The Chicago Zine Fest photo booth!
I had such a blast this weekend. The Chicago Zine Fest was something I needed to soothe myself mentally and creatively. I think, as a writer, it’s very easy to get into your own head and ignore the reality that’s spinning around you. What I mean is this: I’ve been making zines since 2003 and only in 2013 did I finally begin to see myself as someone worthy of tabling. Isn’t that strange? I’m turning 30 this year and it took me that long to overcome my feelings regarding my work in zine format.
I’ve known I’ve wanted to be a writer since second grade, and I’ve always felt 100% about submitting my work to literary journals and such, but for some reason the idea of tabling at a zine fest never occurred to me. Or rather, it did but I felt too scared (which is ridiculous because the zine community is so very supportive). I think this is partially due to the fact that my writing is very much of the literary world and I kept that world very separate from my punk community. I think the reason for that is because in punk, music is the main source of creativity; it appears to be much more accessible and coveted. And so, my literary life and my punk life were kept separate from each other, as I convinced myself that no one in my punk community was interested in reading my writing. 
Of course, this isn’t entirely true, but it’s something I told myself. Zines are like a trick; someone in my community is much more likely to read my work in that format than in a literary journal. There is a reason I entitled my creative nonfiction zine Secret Bully, based off the Joan Didion essay Why I Write, because essentially that is what I am - sneaky and forcing you to see through my eyes - and I am okay with that:

In many ways writing is the act of saying I, of imposing oneself upon other people, of saying listen to me, see it my way, change your mind. It’s an aggressive, even a hostile act. You can disguise its qualifiers and tentative subjunctives, with ellipses and evasions—with the whole manner of intimating rather than claiming, of alluding rather than stating—but there’s no getting around the fact that setting words on paper is the tactic of a secret bully, an invasion, an imposition of the writer’s sensibility on the reader’s most private space.

I’ll be putting Secret Bully #2 up for sale in my shop this week, so keep an eye out. I’m feeling very inspired and encouraged to do the work to make this thing called “the dream” real. Try and stop me.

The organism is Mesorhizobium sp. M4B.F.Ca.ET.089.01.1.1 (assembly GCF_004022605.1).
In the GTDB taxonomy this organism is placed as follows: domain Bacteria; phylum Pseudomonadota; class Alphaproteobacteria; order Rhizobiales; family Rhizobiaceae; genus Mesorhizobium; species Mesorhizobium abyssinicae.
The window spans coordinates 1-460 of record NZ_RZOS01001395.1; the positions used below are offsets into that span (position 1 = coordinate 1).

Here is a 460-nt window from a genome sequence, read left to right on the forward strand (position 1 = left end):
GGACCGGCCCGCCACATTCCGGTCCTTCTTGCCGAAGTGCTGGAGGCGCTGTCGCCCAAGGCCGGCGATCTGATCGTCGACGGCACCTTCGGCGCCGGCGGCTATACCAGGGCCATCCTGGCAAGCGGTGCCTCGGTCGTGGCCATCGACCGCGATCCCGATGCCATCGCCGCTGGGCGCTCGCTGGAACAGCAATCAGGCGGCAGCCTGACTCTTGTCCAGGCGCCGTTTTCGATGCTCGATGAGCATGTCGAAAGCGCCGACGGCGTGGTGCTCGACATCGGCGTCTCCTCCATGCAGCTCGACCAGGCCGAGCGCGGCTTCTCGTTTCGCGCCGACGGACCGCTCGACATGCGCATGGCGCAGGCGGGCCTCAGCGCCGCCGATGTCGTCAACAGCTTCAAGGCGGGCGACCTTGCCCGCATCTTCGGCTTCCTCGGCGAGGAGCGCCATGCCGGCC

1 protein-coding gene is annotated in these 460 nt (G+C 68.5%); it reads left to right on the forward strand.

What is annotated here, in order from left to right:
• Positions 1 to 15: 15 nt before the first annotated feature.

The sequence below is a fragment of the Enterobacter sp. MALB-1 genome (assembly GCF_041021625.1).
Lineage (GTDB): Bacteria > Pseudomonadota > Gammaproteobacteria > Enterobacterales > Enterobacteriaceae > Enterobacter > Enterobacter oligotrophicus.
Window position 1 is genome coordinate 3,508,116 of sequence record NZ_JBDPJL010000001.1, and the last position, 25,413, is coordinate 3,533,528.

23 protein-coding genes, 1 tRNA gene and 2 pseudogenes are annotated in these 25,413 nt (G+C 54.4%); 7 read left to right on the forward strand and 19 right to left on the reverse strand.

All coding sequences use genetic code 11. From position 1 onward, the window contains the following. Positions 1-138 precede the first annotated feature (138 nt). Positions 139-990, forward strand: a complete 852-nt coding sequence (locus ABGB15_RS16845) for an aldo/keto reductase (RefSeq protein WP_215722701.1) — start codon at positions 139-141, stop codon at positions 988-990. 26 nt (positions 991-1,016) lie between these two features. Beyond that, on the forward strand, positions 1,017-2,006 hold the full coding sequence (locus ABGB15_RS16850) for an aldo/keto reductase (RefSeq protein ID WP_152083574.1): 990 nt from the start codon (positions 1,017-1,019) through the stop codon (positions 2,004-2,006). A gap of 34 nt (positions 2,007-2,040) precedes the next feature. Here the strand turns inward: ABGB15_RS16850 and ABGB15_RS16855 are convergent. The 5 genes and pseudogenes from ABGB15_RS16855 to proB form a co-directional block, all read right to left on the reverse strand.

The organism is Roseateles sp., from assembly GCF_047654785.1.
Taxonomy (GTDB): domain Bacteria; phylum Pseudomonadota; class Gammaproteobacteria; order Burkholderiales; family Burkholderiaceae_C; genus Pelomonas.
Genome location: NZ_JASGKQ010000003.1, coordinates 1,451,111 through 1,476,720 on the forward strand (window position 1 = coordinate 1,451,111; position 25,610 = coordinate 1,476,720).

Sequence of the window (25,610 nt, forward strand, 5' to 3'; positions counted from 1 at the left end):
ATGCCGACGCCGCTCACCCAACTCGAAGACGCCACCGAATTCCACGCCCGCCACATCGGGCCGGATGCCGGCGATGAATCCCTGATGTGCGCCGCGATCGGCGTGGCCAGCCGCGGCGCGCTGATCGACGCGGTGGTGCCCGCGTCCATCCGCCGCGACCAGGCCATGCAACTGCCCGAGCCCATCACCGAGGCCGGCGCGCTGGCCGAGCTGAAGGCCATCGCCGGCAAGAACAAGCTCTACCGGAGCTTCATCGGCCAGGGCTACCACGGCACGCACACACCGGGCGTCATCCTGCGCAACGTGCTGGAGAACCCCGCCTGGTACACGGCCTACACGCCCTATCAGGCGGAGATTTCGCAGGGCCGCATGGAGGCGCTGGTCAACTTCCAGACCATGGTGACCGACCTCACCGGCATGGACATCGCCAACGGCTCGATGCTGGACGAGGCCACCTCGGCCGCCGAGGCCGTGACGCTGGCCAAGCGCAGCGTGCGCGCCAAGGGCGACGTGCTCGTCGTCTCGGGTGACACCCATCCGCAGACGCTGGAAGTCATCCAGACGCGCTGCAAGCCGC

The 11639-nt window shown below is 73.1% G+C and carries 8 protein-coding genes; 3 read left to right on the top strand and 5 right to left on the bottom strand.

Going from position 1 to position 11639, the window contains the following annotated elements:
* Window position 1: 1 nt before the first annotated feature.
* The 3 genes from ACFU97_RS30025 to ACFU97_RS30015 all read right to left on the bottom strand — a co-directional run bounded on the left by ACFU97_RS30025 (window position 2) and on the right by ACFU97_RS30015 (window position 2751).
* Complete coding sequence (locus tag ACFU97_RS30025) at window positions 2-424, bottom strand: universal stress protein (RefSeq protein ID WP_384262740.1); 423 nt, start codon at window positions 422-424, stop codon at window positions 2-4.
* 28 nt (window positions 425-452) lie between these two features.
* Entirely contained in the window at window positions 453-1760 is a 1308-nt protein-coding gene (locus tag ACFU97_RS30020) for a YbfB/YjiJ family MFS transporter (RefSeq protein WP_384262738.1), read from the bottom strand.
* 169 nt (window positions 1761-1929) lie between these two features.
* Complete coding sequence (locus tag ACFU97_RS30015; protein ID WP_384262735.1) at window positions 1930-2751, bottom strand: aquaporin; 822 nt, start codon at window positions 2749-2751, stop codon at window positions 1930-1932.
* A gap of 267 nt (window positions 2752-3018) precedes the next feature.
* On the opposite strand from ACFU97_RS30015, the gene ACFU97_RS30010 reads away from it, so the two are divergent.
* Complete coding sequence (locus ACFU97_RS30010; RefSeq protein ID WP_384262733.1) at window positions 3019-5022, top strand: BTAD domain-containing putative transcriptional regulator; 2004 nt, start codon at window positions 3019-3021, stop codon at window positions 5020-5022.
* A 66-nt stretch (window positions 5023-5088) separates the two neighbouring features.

The Chicago Zine Fest photo booth!

I had such a blast this weekend. The Chicago Zine Fest was something I needed to soothe myself mentally and creatively. I think, as a writer, it’s very easy to get into your own head and ignore the reality that’s spinning around you. What I mean is this: I’ve been making zines since 2003 and only in 2013 did I finally begin to see myself as someone worthy of tabling. Isn’t that strange? I’m turning 30 this year and it took me that long to overcome my feelings regarding my work in zine format.

I’ve known I’ve wanted to be a writer since second grade, and I’ve always felt 100% about submitting my work to literary journals and such, but for some reason the idea of tabling at a zine fest never occurred to me. Or rather, it did but I felt too scared (which is ridiculous because the zine community is so very supportive). I think this is partially due to the fact that my writing is very much of the literary world and I kept that world very separate from my punk community. I think the reason for that is because in punk, music is the main source of creativity; it appears to be much more accessible and coveted. And so, my literary life and my punk life were kept separate from each other, as I convinced myself that no one in my punk community was interested in reading my writing. 

Of course, this isn’t entirely true, but it’s something I told myself. Zines are like a trick; someone in my community is much more likely to read my work in that format than in a literary journal. There is a reason I entitled my creative nonfiction zine Secret Bully, based off the Joan Didion essay Why I Write, because essentially that is what I am - sneaky and forcing you to see through my eyes - and I am okay with that:

In many ways writing is the act of saying I, of imposing oneself upon other people, of saying listen to me, see it my way, change your mind. It’s an aggressive, even a hostile act. You can disguise its qualifiers and tentative subjunctives, with ellipses and evasions—with the whole manner of intimating rather than claiming, of alluding rather than stating—but there’s no getting around the fact that setting words on paper is the tactic of a secret bully, an invasion, an imposition of the writer’s sensibility on the reader’s most private space.

I’ll be putting Secret Bully #2 up for sale in my shop this week, so keep an eye out. I’m feeling very inspired and encouraged to do the work to make this thing called “the dream” real. Try and stop me. 

Notes
  1. morningriser said: i want to get #2 in person in philly! you are one of my favorite writers <3
  2. cynthiaschemmer posted this
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